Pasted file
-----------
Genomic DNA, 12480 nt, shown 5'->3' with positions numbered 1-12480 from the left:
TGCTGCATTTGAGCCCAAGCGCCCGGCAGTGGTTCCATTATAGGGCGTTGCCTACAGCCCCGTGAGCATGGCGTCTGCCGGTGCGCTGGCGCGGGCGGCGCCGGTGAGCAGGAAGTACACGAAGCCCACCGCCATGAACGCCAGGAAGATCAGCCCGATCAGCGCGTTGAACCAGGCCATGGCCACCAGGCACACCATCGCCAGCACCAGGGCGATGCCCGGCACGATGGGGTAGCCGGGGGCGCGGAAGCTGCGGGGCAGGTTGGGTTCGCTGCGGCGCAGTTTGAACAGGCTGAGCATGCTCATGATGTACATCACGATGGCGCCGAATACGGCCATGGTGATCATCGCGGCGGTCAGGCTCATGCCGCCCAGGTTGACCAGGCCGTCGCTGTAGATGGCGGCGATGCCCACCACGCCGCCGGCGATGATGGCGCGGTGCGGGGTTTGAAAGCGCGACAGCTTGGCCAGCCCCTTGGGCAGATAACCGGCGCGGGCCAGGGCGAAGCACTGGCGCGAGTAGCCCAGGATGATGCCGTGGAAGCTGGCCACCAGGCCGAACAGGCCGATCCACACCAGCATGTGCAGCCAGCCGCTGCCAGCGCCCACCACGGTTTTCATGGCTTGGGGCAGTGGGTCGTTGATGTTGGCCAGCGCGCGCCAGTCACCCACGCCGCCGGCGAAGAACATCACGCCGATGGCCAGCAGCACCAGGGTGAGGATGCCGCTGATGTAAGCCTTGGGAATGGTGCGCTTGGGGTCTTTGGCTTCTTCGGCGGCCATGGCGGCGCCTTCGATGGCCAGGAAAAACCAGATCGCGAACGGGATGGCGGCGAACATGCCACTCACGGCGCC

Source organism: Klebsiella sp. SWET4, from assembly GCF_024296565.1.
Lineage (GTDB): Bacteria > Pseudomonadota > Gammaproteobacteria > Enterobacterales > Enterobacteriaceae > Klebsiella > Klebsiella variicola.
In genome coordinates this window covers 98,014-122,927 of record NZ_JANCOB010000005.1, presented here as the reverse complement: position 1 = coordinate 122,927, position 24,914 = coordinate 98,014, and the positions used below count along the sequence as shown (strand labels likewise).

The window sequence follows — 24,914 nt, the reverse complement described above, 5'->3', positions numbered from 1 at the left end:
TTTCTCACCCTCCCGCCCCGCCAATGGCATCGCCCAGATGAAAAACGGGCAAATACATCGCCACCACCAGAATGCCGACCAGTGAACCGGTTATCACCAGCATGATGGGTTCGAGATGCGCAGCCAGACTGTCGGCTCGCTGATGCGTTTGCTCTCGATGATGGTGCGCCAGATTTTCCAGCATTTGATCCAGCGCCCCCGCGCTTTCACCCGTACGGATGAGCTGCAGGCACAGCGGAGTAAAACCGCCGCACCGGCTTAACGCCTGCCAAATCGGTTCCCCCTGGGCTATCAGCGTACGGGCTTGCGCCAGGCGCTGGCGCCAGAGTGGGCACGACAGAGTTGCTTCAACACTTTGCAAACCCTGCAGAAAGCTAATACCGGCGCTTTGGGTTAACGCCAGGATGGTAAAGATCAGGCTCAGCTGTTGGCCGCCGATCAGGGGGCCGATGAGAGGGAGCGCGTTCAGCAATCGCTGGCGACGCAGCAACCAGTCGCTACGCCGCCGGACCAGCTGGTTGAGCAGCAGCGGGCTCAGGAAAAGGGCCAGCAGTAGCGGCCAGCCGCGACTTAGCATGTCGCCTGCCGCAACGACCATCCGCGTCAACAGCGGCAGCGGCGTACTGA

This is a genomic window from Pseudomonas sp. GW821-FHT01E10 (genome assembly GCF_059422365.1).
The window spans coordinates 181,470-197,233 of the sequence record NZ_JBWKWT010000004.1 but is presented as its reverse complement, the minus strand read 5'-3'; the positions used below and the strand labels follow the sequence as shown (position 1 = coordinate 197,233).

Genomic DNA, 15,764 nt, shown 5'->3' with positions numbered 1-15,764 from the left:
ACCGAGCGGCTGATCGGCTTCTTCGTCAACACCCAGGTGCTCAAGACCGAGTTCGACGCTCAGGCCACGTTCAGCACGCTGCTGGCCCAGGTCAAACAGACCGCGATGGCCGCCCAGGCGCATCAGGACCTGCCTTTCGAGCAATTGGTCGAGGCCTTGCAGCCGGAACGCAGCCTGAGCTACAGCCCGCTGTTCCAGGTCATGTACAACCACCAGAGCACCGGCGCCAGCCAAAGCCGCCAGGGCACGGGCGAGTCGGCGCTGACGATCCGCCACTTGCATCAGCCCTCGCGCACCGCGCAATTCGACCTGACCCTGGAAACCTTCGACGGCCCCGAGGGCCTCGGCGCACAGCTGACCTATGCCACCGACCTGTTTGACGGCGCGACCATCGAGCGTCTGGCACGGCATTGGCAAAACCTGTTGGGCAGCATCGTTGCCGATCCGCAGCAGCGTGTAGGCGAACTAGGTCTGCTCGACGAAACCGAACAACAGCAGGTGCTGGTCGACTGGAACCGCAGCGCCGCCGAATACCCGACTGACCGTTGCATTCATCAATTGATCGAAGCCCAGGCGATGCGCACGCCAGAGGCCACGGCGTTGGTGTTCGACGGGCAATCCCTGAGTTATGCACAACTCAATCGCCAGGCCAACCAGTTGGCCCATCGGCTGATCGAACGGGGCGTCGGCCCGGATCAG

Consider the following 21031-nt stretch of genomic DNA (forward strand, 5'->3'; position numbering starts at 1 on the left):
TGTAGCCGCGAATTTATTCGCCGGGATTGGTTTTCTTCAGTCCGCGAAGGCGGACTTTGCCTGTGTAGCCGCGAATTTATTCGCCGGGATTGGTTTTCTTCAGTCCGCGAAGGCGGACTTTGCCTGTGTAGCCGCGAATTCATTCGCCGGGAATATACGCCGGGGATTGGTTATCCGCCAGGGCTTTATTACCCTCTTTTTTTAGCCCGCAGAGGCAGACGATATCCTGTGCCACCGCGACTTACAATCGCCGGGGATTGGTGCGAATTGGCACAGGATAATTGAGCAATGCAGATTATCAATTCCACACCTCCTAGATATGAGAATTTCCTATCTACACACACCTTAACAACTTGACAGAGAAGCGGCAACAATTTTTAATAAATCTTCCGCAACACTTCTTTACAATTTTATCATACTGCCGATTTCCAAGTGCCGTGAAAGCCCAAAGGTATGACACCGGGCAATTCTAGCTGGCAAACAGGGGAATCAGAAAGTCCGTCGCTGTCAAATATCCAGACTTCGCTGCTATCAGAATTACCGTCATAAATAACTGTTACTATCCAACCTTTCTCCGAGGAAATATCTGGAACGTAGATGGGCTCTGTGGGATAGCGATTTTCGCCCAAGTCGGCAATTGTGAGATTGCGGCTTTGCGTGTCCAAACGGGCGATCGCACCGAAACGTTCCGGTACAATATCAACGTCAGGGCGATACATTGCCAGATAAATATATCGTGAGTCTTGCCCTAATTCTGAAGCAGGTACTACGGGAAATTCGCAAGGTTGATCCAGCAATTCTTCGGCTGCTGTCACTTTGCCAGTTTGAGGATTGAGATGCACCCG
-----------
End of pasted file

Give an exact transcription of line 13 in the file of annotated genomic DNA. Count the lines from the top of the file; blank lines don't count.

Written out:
TGTAGCCGCGAATTTATTCGCCGGGATTGGTTTTCTTCAGTCCGCGAAGGCGGACTTTGCCTGTGTAGCCGCGAATTTATTCGCCGGGATTGGTTTTCTTCAGTCCGCGAAGGCGGACTTTGCCTGTGTAGCCGCGAATTCATTCGCCGGGAATATACGCCGGGGATTGGTTATCCGCCAGGGCTTTATTACCCTCTTTTTTTAGCCCGCAGAGGCAGACGATATCCTGTGCCACCGCGACTTACAATCGCCGGGGATTGGTGCGAATTGGCACAGGATAATTGAGCAATGCAGATTATCAATTCCACACCTCCTAGATATGAGAATTTCCTATCTACACACACCTTAACAACTTGACAGAGAAGCGGCAACAATTTTTAATAAATCTTCCGCAACACTTCTTTACAATTTTATCATACTGCCGATTTCCAAGTGCCGTGAAAGCCCAAAGGTATGACACCGGGCAATTCTAGCTGGCAAACAGGGGAATCAGAAAGTCCGTCGCTGTCAAATATCCAGACTTCGCTGCTATCAGAATTACCGTCATAAATAACTGTTACTATCCAACCTTTCTCCGAGGAAATATCTGGAACGTAGATGGGCTCTGTGGGATAGCGATTTTCGCCCAAGTCGGCAATTGTGAGATTGCGGCTTTGCGTGTCCAAACGGGCGATCGCACCGAAACGTTCCGGTACAATATCAACGTCAGGGCGATACATTGCCAGATAAATATATCGTGAGTCTTGCCCTAATTCTGAAGCAGGTACTACGGGAAATTCGCAAGGTTGATCCAGCAATTCTTCGGCTGCTGTCACTTTGCCAGTTTGAGGATTGAGATGCACCCG